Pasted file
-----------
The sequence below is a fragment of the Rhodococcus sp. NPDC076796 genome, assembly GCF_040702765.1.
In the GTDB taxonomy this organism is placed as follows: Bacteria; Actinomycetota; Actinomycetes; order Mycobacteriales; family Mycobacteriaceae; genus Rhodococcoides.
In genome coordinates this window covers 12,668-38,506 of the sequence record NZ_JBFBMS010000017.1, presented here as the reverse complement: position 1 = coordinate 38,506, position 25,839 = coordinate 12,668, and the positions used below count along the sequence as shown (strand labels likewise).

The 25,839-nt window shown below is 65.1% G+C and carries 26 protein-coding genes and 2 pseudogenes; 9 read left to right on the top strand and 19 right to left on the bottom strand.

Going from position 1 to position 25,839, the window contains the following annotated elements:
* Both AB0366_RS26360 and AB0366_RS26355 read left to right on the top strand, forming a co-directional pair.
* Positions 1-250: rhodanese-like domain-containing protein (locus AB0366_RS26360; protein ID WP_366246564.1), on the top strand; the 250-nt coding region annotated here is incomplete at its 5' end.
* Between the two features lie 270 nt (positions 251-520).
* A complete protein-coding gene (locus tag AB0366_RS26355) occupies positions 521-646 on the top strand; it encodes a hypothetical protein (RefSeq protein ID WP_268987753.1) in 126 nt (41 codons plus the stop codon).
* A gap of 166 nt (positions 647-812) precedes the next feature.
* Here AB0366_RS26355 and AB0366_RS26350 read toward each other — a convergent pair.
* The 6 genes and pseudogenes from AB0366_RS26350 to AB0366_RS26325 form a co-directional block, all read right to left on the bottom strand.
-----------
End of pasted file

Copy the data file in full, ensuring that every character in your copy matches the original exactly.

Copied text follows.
The sequence below is a fragment of the Rhodococcus sp. NPDC076796 genome, assembly GCF_040702765.1.
In the GTDB taxonomy this organism is placed as follows: Bacteria; Actinomycetota; Actinomycetes; order Mycobacteriales; family Mycobacteriaceae; genus Rhodococcoides.
In genome coordinates this window covers 12,668-38,506 of the sequence record NZ_JBFBMS010000017.1, presented here as the reverse complement: position 1 = coordinate 38,506, position 25,839 = coordinate 12,668, and the positions used below count along the sequence as shown (strand labels likewise).

The 25,839-nt window shown below is 65.1% G+C and carries 26 protein-coding genes and 2 pseudogenes; 9 read left to right on the top strand and 19 right to left on the bottom strand.

Going from position 1 to position 25,839, the window contains the following annotated elements:
* Both AB0366_RS26360 and AB0366_RS26355 read left to right on the top strand, forming a co-directional pair.
* Positions 1-250: rhodanese-like domain-containing protein (locus AB0366_RS26360; protein ID WP_366246564.1), on the top strand; the 250-nt coding region annotated here is incomplete at its 5' end.
* Between the two features lie 270 nt (positions 251-520).
* A complete protein-coding gene (locus tag AB0366_RS26355) occupies positions 521-646 on the top strand; it encodes a hypothetical protein (RefSeq protein ID WP_268987753.1) in 126 nt (41 codons plus the stop codon).
* A gap of 166 nt (positions 647-812) precedes the next feature.
* Here AB0366_RS26355 and AB0366_RS26350 read toward each other — a convergent pair.
* The 6 genes and pseudogenes from AB0366_RS26350 to AB0366_RS26325 form a co-directional block, all read right to left on the bottom strand.